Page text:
Landscape's two biggest trade groups should merge, says one of the industry's most influential leaders who was instrumental in the breakup and redefinition of the sector in the 1990s.
Alan Sargent urged BALI and the Association of Professional Landscapers (APL), which he founded 19 years ago by breaking away from BALI, to draw a line under past differences and merge into one super group.
In a letter sent to Horticulture Week (see p18) he suggested that a newly named British Association of Professional Landscapers would boast more than 600 members with established training programmes, a long list of awards and proven best practice in projects right across the board.
In 1995 Sargent and a group of domestic contractors broke from BALI to form the APL, which has around 250 members while BALI boasts around 350. However, many members belong to both groups.
Sargent told HW: "I know this will cause ructions and may upset a few diehard BALI members. But the industry has moved on since 1995 and with so much social media offering simplified solutions to problems and business issues it is now time to strengthen professional landscaping.
"A combined group with 600 contractor members could have massive potential - it would be bigger than BALI ever was and bigger than the APL ever could be. That size alone would make it a very powerful beast.
"Landscape is one of the only growth sectors in an industry including nurseries to plantsmen and it is no longer logical to have two trade associations. In 19 years I have never heard a sour word between the two and it's time for a sensible, grown-up conversation."
Sargent suggested that there are logistical hurdles such as annual re-vetting, currently undertaken by the APL. However, BALI is moving towards this - one more example of the two groups already coming closer together, he added.
BALI chief operations officer Wayne Grills said the decision is for the associations' members to take. However, the two groups are already working jointly on several initiatives such as the Landscape Collaborative Working Group and The Parks Alliance.
"The important thing is the organisations are seen to be coming together with a united voice, which is something we are beginning to look at with the HTA and APL along with other institutions," said Grills.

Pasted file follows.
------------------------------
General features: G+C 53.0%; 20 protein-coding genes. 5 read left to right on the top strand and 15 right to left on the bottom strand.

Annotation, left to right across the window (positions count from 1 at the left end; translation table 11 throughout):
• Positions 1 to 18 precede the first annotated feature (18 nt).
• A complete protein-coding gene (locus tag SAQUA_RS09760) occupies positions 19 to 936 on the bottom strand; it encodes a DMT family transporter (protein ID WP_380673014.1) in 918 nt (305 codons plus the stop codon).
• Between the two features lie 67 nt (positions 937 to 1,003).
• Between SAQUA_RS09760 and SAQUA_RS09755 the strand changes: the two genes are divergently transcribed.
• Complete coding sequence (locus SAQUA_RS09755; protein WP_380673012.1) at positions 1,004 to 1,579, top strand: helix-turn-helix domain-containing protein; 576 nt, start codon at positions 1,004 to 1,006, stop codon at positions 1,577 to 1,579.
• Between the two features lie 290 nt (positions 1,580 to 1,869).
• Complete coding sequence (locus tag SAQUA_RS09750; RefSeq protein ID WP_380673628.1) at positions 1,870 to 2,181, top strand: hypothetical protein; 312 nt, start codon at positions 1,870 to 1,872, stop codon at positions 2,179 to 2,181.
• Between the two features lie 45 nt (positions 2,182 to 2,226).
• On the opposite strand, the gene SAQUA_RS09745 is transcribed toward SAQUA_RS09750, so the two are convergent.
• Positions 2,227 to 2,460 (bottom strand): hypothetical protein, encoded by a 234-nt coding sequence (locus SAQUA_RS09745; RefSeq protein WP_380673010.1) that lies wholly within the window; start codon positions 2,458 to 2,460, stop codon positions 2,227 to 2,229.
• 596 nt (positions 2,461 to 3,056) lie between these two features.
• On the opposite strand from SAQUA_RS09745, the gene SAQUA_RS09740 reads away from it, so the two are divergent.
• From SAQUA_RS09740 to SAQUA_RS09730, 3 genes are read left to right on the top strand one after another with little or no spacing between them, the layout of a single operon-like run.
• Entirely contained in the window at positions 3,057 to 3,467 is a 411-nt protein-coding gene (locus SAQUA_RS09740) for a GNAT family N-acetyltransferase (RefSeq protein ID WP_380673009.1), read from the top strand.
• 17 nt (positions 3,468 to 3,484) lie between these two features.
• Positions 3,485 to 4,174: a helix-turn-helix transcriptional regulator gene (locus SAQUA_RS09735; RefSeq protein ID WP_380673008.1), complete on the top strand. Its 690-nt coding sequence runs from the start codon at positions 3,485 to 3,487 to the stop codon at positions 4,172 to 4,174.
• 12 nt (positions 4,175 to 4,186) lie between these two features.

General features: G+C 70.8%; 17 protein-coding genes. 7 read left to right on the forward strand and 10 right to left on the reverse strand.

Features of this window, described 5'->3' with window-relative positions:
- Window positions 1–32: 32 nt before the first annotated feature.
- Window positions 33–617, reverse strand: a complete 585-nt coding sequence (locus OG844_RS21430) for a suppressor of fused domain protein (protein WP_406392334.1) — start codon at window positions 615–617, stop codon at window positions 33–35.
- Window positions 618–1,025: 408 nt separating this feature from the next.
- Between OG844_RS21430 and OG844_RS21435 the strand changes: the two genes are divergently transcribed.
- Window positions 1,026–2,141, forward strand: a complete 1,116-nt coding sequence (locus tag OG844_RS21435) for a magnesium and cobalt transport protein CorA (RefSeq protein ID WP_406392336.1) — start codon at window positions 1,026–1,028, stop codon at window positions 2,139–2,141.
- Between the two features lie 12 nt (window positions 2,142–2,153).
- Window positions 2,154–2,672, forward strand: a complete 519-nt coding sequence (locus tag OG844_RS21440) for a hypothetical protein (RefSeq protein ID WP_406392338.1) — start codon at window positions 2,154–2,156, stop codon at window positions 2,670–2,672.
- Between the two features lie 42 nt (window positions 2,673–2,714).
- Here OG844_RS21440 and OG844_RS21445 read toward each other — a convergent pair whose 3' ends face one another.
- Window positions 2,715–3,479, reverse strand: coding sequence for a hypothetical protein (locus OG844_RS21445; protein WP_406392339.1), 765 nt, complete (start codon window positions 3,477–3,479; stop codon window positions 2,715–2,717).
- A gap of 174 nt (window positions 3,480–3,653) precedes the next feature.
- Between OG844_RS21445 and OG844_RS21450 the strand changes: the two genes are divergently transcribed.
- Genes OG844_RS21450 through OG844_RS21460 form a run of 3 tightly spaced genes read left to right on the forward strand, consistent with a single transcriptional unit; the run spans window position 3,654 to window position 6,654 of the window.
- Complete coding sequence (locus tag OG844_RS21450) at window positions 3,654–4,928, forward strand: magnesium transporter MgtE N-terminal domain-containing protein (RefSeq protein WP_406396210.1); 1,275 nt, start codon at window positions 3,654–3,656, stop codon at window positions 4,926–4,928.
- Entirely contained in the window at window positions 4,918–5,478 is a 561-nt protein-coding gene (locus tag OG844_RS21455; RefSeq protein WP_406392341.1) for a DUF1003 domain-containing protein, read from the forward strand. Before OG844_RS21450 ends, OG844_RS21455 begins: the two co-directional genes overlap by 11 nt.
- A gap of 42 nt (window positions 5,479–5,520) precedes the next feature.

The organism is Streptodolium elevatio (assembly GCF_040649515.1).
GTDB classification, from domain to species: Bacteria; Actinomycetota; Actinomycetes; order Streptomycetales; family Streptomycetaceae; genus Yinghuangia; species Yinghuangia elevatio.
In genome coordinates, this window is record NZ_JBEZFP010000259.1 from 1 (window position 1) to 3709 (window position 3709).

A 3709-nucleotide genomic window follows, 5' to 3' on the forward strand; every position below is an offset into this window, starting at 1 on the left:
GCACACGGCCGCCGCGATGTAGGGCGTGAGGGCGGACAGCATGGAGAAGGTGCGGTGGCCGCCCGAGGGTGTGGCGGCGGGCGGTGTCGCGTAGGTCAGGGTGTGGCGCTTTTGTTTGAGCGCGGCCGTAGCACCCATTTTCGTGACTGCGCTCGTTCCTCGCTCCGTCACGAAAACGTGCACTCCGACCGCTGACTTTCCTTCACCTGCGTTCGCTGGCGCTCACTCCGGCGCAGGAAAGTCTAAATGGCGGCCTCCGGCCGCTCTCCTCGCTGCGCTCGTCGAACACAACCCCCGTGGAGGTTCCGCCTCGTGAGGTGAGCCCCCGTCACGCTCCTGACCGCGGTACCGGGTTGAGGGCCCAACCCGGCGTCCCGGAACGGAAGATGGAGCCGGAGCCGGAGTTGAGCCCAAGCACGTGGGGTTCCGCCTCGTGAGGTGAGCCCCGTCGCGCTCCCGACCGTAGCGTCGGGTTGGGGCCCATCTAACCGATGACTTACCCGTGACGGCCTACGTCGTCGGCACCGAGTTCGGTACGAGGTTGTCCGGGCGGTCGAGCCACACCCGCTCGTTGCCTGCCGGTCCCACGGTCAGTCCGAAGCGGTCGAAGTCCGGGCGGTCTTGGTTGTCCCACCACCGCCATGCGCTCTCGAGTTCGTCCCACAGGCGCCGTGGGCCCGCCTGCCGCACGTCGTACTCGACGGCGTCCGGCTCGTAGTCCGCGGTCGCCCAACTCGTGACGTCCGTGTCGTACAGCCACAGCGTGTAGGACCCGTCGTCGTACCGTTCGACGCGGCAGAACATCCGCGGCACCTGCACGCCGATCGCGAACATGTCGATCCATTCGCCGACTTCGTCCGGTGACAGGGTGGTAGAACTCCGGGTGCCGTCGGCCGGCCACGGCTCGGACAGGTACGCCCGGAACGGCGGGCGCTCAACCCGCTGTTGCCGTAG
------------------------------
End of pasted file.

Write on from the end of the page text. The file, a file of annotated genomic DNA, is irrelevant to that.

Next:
"But when the issue was raised at a recent regional AGM, the response was 'no'. I think some members see the benefit of having a strong, independent voice - membership is increasing and combined annual turnover is £4.8bn, making ours a considerable voice in the industry," he added.
APL chairman Mark Gregory said: "I'm all for bringing together the industry. The APL made the split several years ago, which I can understand although it put a wedge through the association. I'm 100 per cent behind one voice again - the APL has changed and so has BALI.
"But it should be under the umbrella of the HTA, which is a powerful body with a strong voice, large turnover and lots of resources. I would like a road map laid out that encompasses the whole of an industry that is still fragmented. Interiors, for example, is almost forgotten."
Gregory called for a proper board structure based on four categories - commercial landscapes, domestic landscapes, grounds maintenance and interiors. Fragmented trade bodies are weak, meanwhile members are spending money "stupidly" to belong to two groups, he added, and pooled resources may cut membership costs.
"But sensitivity is crucial," said Gregory. "If a merger is bulldozed through with an ill-thought-out strategy and without open dialogue it will prove destructive. A merger won't happen this year but I suspect in the next couple of years we will continue to move closer together."
Timeline - Landscape sector's trade bodies
1972: Landscape contractor members of the HTA leave to form BALI, representing domestic, interior and commercial firms as well as affiliated companies.
1995: Domestic contractors split from BALI to form the Association of Professional Landscapers (APL). Membership includes suppliers and APL is run under the HTA secretariat.
2014: Alan Sargent, who helped launch the APL, calls for a BALI/APL merger in a formal letter, insisting that one voice will raise the industry's profile and make it stronger.